Yes, the lyrics have a typo -- the transcriber accidentally put "my" instead of "mon" (my being the english word for mon). I can't listen to the song itself right now, so I hesitate to say more.
posted by flibbertigibbet at 10:01 AM on March 17, 2011

Current research suggests it to be a traditional song, but I could be wrong. It is included in this collection of traditionals--but with no clues as to whether they are going off of the McGarrigle version. Eveline "Beline" Girardon sings a version, and she too specializes in traditionals--although her focuses is French-from-France traditionals.

My gut instinct is that if it is a traditional, it is of Acadian origin. Acadians are non-Quebecois Canadian (and New Englander) francophones, based mainly out of the maritimes, although there is an acadian diaspora.

I have no evidence of that, yet.
posted by flibbertigibbet at 10:09 AM on March 17, 2011

Ah! The Cadet Rouselle CD is on an acadian music website, with the Bambocheur track on it.

This website has a VASTLY different version of the song (crtl+f bambo), where the dialogue is not between mother and daughter, but between wife and her cheating husband as she finally finds him in a hotel after searching for him. That version of the song seems to come from a traditional called "La femme du roulier" (The merchant's wife), which the website claims is of Canadian origin.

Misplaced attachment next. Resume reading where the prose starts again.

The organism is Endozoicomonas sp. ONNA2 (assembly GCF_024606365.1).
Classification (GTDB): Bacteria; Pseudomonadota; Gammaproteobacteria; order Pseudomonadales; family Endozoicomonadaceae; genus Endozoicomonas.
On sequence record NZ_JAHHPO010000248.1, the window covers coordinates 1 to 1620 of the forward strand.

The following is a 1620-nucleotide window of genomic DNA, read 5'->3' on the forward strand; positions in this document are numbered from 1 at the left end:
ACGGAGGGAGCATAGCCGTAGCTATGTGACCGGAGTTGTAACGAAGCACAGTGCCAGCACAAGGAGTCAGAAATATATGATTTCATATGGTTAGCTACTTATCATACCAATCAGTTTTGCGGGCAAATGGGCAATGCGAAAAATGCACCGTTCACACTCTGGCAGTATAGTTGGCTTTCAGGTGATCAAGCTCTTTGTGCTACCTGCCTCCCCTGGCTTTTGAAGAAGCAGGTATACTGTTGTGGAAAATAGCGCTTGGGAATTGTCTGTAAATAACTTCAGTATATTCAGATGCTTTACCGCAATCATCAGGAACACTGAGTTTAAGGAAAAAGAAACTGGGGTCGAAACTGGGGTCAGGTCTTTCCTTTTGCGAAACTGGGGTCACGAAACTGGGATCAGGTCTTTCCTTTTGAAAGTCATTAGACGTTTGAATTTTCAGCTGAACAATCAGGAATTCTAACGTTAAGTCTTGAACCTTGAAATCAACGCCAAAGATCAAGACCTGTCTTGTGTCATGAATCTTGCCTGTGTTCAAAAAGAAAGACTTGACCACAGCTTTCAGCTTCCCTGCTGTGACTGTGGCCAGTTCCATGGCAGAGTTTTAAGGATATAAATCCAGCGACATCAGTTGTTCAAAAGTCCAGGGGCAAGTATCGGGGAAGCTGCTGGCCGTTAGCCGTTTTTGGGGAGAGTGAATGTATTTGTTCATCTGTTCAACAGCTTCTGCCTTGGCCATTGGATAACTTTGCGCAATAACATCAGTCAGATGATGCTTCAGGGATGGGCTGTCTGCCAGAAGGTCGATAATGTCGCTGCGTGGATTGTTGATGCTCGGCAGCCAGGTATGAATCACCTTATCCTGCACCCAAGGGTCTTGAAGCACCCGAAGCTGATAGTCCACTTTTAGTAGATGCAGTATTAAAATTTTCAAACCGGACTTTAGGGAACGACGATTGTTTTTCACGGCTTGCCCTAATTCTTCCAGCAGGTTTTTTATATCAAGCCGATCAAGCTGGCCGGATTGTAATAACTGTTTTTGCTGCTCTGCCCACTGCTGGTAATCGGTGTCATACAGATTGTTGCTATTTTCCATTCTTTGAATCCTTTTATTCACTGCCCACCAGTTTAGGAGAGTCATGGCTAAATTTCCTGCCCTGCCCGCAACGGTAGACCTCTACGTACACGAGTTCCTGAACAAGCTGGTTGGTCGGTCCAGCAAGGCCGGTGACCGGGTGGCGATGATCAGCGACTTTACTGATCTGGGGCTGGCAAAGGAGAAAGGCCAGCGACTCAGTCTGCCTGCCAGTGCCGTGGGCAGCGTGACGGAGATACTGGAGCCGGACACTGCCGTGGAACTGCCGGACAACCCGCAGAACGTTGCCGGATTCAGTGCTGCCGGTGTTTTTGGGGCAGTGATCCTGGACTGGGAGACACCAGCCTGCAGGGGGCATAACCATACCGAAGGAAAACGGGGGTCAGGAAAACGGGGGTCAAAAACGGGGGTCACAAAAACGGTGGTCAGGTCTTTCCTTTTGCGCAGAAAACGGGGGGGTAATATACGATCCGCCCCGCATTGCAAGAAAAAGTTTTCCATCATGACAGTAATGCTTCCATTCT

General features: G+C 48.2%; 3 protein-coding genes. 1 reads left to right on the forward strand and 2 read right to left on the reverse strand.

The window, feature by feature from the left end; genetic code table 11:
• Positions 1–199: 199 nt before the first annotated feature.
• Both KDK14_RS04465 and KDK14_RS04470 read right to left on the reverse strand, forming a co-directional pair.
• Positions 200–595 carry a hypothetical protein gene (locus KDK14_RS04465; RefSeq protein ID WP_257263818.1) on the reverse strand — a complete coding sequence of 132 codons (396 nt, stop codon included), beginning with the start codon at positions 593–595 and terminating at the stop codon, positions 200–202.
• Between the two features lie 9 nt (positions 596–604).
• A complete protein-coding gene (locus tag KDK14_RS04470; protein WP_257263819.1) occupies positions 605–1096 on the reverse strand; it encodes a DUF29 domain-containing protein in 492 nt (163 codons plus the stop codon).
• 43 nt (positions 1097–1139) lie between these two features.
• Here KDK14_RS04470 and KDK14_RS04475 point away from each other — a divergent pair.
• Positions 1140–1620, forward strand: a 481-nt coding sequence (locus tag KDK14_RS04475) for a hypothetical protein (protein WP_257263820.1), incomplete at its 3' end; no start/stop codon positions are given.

Some of the versions on that website--while none featuring a mother/daughter dialogue, all a scorned wife and her husband with a brief appearance by the lady running the "hotel"--are VERY Canadian in their dialect, but the McGarrigle song is quite dialectically neutral, lyrics-wise.
posted by flibbertigibbet at 10:18 AM on March 17, 2011

Response by poster: Thanks for all the answers so far!

The one on the Cadet Rouselle CD sounds like a speeded up version - very interesting. He seems to indicate that it's an old fiddle tune, which certainly fits.

The one by Evelyne Girardon is an entirely different song: the melody, rhythm etc bear no resemblance to the original.

I played all the samples on the 'bawdy' page and none of them sound even close to the McGarrigle song...

BTW I love your username, flibbertigibbet!
posted by fix at 12:40 PM on March 17, 2011